Then you’ve got the whole swine flu and Tamiflu stuff — H1N1 doesn’t seem to be as bad as was first believed — follow the money? where? The vaccine manufacturers, sure. The maker of Tamiflu, which may not be as good as it first appeared? Certainly. All this hype, lining the pockets of… but wait a minute. What if there had been no hype and no hysteria, and the disease really was as bad as was predicted, only nobody had talked about, it to avoid mass hysteria (sort of like not shouting “fire” in a crowded theater)? Then what? Conspiracy theory would fault… probably the same people, saying they wanted thousands of people dead, so that everyone else would line up for shots and drugs. Or blame the eeeevil government (here or there or somewhere else) for covering things up, to kill off the weak, who just end up costing the government money with food stamps and medical care, or cost all of society in larger medical bills. Or whatever.

It only takes a couple of facts to make a really good conspiracy theory. In fact, the most believable ones have the fewest facts… but the most suspicion. Facts are stubborn things, and can trip you up because they might be able to be disproven; suspicion is impossible or at least difficult to allay. It’s easy to start a rumor that somebody fathered a child with a mistress — but that can be proven or disproven with a paternity test. But did Lee Harvey Oswald act alone? Ah, the suspicions!

Recently, a scientific panel concluded that mammograms are not warranted until a woman turns 50, and then only every other year — that the risks of mammography (including radiation exposure, false positives, medical error, finding slow-growing cancers that would never cause any problems but treating them anyway, etc.) are not worth the benefit (the rare younger woman who would actually have cancer). Personally, I’m not a big fan of mammograms, and hope never to have one — perhaps the technology will improve to the point that mammography will become a relic of the past, by the time I turn 40 or 50. But I have a friend whose mother died of breast cancer, who, in her early or mid-30s gave herself a “birthday present” of a mammogram, and will probably have one every year or every other year for the rest of her life.

When the news hit that this panel had made this conclusion, I thought, “Good! Less radiation!” but then I started wondering if there might be some “dark side” to the recommendation (perhaps I have an unhealthy dose of skepticism??). On one forum (not birth-related) that I’m on, someone started off the conversation on this topic by saying that she had previously been against mammograms (mostly because of the radiation exposure, and being a pretty “natural living, whole foods” kind of person), but now that they were being recommended against, she was sure that there was something nefarious about it! She said that had this panel come out saying that “mammograms are bad and should be discontinued because they cause cancer,” then she would have supported it; but she didn’t like the reasoning they gave, so had some alternate explanation for it. I think she blamed insurance companies, because if mammograms are beneficial, they have to pay for it; but if they’re “not supported by the evidence” and “not necessary,” then that’s less money they have to pay out, and more money in their pockets. “Follow the money,” she said.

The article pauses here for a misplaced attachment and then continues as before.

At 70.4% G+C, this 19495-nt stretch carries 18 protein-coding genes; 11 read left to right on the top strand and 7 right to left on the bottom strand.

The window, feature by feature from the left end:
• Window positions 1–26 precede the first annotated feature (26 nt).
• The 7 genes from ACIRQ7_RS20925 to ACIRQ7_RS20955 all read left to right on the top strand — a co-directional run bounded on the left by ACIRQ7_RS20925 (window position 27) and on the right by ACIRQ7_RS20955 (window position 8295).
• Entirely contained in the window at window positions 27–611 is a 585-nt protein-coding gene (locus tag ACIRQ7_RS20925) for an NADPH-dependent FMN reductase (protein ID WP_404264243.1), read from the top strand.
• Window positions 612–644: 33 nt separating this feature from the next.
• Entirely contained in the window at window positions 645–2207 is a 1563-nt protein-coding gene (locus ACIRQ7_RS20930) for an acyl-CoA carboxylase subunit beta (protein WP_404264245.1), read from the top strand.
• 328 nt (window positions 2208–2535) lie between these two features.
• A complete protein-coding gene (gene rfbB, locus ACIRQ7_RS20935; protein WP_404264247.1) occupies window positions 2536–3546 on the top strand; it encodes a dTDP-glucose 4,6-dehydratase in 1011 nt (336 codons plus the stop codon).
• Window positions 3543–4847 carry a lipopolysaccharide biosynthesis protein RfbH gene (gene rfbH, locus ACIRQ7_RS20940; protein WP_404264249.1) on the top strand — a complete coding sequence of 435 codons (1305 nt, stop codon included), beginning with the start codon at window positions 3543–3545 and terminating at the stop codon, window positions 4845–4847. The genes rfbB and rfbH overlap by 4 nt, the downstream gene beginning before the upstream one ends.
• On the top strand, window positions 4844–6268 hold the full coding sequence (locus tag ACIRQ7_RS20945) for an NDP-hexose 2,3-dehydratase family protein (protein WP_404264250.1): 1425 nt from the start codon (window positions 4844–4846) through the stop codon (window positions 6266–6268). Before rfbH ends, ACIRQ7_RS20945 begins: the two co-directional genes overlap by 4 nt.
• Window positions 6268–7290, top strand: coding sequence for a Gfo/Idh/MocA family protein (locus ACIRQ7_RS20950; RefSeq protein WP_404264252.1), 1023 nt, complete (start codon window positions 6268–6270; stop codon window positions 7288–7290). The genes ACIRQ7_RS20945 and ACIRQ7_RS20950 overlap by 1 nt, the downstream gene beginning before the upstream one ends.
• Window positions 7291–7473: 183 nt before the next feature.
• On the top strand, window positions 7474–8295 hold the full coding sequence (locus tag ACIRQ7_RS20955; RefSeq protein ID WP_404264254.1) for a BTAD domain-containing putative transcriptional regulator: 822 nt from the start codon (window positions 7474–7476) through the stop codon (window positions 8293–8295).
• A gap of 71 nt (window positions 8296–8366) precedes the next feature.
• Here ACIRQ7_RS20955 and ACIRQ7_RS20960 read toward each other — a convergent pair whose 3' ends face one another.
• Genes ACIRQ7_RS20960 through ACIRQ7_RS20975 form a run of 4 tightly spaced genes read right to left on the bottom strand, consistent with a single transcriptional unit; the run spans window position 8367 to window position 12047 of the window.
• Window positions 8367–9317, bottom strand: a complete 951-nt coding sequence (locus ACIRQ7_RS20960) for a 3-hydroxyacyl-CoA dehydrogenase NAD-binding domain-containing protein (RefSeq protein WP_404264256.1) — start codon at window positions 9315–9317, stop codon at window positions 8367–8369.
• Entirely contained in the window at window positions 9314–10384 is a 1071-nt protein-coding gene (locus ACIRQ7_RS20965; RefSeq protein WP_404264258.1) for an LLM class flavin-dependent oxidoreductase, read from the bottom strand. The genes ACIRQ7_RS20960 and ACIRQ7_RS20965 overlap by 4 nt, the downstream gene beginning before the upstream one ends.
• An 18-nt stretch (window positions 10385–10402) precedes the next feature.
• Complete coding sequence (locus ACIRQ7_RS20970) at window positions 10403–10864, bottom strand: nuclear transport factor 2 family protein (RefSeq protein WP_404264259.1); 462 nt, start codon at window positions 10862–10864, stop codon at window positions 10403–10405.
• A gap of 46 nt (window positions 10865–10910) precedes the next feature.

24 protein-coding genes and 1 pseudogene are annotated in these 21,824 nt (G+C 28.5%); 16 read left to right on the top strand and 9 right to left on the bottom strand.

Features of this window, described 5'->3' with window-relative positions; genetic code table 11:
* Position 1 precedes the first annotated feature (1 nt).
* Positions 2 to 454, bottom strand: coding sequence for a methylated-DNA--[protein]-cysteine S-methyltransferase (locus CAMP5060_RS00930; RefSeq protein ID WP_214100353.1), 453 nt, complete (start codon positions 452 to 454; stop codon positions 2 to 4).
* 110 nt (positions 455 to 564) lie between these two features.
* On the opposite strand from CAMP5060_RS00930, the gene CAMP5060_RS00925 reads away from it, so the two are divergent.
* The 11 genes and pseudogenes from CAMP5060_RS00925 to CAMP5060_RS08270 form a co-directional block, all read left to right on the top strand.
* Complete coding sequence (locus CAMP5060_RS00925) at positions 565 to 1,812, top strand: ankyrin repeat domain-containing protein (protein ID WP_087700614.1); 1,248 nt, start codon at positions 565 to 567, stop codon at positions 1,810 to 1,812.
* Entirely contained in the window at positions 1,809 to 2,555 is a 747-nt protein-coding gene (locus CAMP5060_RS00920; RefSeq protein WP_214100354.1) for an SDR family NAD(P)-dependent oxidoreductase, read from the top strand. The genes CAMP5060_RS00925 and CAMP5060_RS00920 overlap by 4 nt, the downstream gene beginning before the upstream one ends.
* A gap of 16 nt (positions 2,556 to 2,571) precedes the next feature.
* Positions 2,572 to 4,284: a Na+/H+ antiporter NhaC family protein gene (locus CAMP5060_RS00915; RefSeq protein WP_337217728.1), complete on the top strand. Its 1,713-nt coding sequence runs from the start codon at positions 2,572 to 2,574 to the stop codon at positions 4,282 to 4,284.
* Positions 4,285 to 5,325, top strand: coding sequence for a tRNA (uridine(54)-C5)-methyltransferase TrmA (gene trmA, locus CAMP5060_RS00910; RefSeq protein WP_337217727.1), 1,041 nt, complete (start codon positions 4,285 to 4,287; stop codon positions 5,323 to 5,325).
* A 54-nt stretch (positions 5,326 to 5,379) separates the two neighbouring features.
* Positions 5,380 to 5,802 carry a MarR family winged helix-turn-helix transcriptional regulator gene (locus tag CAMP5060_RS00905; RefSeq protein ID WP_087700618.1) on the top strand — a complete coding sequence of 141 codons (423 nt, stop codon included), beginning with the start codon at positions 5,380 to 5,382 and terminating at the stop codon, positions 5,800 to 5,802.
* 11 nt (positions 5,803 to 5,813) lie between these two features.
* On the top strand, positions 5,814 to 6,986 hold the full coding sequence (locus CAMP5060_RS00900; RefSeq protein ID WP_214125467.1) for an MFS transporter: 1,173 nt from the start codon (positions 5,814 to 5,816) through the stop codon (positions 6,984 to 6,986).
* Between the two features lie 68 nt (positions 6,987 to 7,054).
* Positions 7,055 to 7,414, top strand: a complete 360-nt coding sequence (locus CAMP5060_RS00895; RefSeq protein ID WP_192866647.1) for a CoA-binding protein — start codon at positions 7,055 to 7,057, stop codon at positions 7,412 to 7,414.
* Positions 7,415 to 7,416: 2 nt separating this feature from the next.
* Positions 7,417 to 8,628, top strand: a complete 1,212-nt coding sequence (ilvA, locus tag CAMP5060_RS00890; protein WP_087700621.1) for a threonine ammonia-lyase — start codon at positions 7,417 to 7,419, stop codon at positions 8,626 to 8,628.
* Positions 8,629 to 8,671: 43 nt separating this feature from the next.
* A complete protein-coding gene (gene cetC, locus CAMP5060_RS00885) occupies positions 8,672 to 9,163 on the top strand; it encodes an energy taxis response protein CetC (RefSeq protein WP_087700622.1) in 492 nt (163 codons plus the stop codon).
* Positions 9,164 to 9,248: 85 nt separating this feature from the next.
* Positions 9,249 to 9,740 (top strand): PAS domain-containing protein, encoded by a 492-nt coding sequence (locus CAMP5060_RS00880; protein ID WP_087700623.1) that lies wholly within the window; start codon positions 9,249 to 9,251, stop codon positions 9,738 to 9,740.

Only problem is, this works both ways! I bet she or somebody else had previously complained about mammograms being done for no good reason, and pointed at doctors who made money off of mammograms, saying, “Follow the money!” Who makes money by mammograms being standard? Presumably the doctors who order them, the technicians who perform them, the medical equipment companies who make the machines (and the X-ray films, and the developing machines, and whatever other paraphernalia that goes with them), and perhaps other people or companies as well. Who makes money by them not being used? Insurance companies spend less, but so do consumers (who don’t have a co-pay). What if, for the past decade or two, doctors have been colluding with scientists to fudge the data, to make it look like mammograms are beneficial, and, finally, the jig is up! Could be. Why not? Most doctors do what they learned in med school, and what they might occasionally read about in journals (assuming they read any), but mostly just do what everybody else is doing; and what everybody else is doing, is following “the guidelines” of recommending mammograms starting at 40. They may even have thought they were doing the right thing, but never critically examined the evidence (or, the evidence may have been false or misleading, or nonexistent), just doing what they were told to do, by those whom they trusted. Think it couldn’t happen? If not, how did episiotomies come to be seen as needful or at least beneficial 100% of the time? and pubic shaves? [However, as someone pointed out in one of the articles or blogs I read about this, even though the science does not support things like elective C-sections and inductions and other birth-related non-necessary things, insurance companies are still paying for them, so that doesn’t necessarily mean that insurance companies will stop paying for mammograms in younger women.]